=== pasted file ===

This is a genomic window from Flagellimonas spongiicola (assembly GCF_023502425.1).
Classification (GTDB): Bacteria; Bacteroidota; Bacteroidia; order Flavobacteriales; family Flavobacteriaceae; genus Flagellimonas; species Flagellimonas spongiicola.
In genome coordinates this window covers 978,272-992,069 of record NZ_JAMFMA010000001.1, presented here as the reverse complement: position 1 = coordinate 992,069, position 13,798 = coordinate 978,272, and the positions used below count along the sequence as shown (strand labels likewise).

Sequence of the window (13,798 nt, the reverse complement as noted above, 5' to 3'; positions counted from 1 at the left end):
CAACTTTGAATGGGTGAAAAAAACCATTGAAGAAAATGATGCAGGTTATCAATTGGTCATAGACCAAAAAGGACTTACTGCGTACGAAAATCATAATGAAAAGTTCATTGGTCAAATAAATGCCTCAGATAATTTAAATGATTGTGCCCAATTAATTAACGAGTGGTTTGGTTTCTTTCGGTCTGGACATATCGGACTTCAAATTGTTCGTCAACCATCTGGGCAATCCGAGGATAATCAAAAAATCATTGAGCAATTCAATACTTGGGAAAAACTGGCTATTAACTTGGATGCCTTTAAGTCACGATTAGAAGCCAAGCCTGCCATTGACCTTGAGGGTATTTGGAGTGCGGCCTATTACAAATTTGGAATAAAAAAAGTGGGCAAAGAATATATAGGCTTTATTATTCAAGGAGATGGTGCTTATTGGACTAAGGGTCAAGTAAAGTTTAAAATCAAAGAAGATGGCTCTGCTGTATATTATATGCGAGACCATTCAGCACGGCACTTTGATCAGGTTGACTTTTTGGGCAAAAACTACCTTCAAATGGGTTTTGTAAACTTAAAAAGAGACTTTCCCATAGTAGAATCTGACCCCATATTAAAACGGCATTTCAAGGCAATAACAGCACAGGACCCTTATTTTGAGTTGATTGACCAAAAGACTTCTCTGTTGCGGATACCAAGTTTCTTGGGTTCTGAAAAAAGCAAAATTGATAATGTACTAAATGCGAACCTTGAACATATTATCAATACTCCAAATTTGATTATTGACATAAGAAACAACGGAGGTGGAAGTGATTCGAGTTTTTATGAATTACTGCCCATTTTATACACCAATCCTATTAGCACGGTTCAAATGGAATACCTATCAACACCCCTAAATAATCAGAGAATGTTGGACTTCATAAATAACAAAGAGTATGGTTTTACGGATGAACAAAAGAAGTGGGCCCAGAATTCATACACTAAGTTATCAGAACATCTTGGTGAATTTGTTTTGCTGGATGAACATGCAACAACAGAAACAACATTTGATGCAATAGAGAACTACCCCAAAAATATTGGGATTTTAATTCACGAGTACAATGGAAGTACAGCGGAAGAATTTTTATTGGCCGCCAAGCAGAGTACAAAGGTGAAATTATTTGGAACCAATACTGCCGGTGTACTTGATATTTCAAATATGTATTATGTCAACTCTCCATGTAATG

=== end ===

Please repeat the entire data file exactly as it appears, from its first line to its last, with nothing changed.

This is a genomic window from Flagellimonas spongiicola (assembly GCF_023502425.1).
Classification (GTDB): Bacteria; Bacteroidota; Bacteroidia; order Flavobacteriales; family Flavobacteriaceae; genus Flagellimonas; species Flagellimonas spongiicola.
In genome coordinates this window covers 978,272-992,069 of record NZ_JAMFMA010000001.1, presented here as the reverse complement: position 1 = coordinate 992,069, position 13,798 = coordinate 978,272, and the positions used below count along the sequence as shown (strand labels likewise).

Sequence of the window (13,798 nt, the reverse complement as noted above, 5' to 3'; positions counted from 1 at the left end):
CAACTTTGAATGGGTGAAAAAAACCATTGAAGAAAATGATGCAGGTTATCAATTGGTCATAGACCAAAAAGGACTTACTGCGTACGAAAATCATAATGAAAAGTTCATTGGTCAAATAAATGCCTCAGATAATTTAAATGATTGTGCCCAATTAATTAACGAGTGGTTTGGTTTCTTTCGGTCTGGACATATCGGACTTCAAATTGTTCGTCAACCATCTGGGCAATCCGAGGATAATCAAAAAATCATTGAGCAATTCAATACTTGGGAAAAACTGGCTATTAACTTGGATGCCTTTAAGTCACGATTAGAAGCCAAGCCTGCCATTGACCTTGAGGGTATTTGGAGTGCGGCCTATTACAAATTTGGAATAAAAAAAGTGGGCAAAGAATATATAGGCTTTATTATTCAAGGAGATGGTGCTTATTGGACTAAGGGTCAAGTAAAGTTTAAAATCAAAGAAGATGGCTCTGCTGTATATTATATGCGAGACCATTCAGCACGGCACTTTGATCAGGTTGACTTTTTGGGCAAAAACTACCTTCAAATGGGTTTTGTAAACTTAAAAAGAGACTTTCCCATAGTAGAATCTGACCCCATATTAAAACGGCATTTCAAGGCAATAACAGCACAGGACCCTTATTTTGAGTTGATTGACCAAAAGACTTCTCTGTTGCGGATACCAAGTTTCTTGGGTTCTGAAAAAAGCAAAATTGATAATGTACTAAATGCGAACCTTGAACATATTATCAATACTCCAAATTTGATTATTGACATAAGAAACAACGGAGGTGGAAGTGATTCGAGTTTTTATGAATTACTGCCCATTTTATACACCAATCCTATTAGCACGGTTCAAATGGAATACCTATCAACACCCCTAAATAATCAGAGAATGTTGGACTTCATAAATAACAAAGAGTATGGTTTTACGGATGAACAAAAGAAGTGGGCCCAGAATTCATACACTAAGTTATCAGAACATCTTGGTGAATTTGTTTTGCTGGATGAACATGCAACAACAGAAACAACATTTGATGCAATAGAGAACTACCCCAAAAATATTGGGATTTTAATTCACGAGTACAATGGAAGTACAGCGGAAGAATTTTTATTGGCCGCCAAGCAGAGTACAAAGGTGAAATTATTTGGAACCAATACTGCCGGTGTACTTGATATTTCAAATATGTATTATGTCAACTCTCCATGTAATG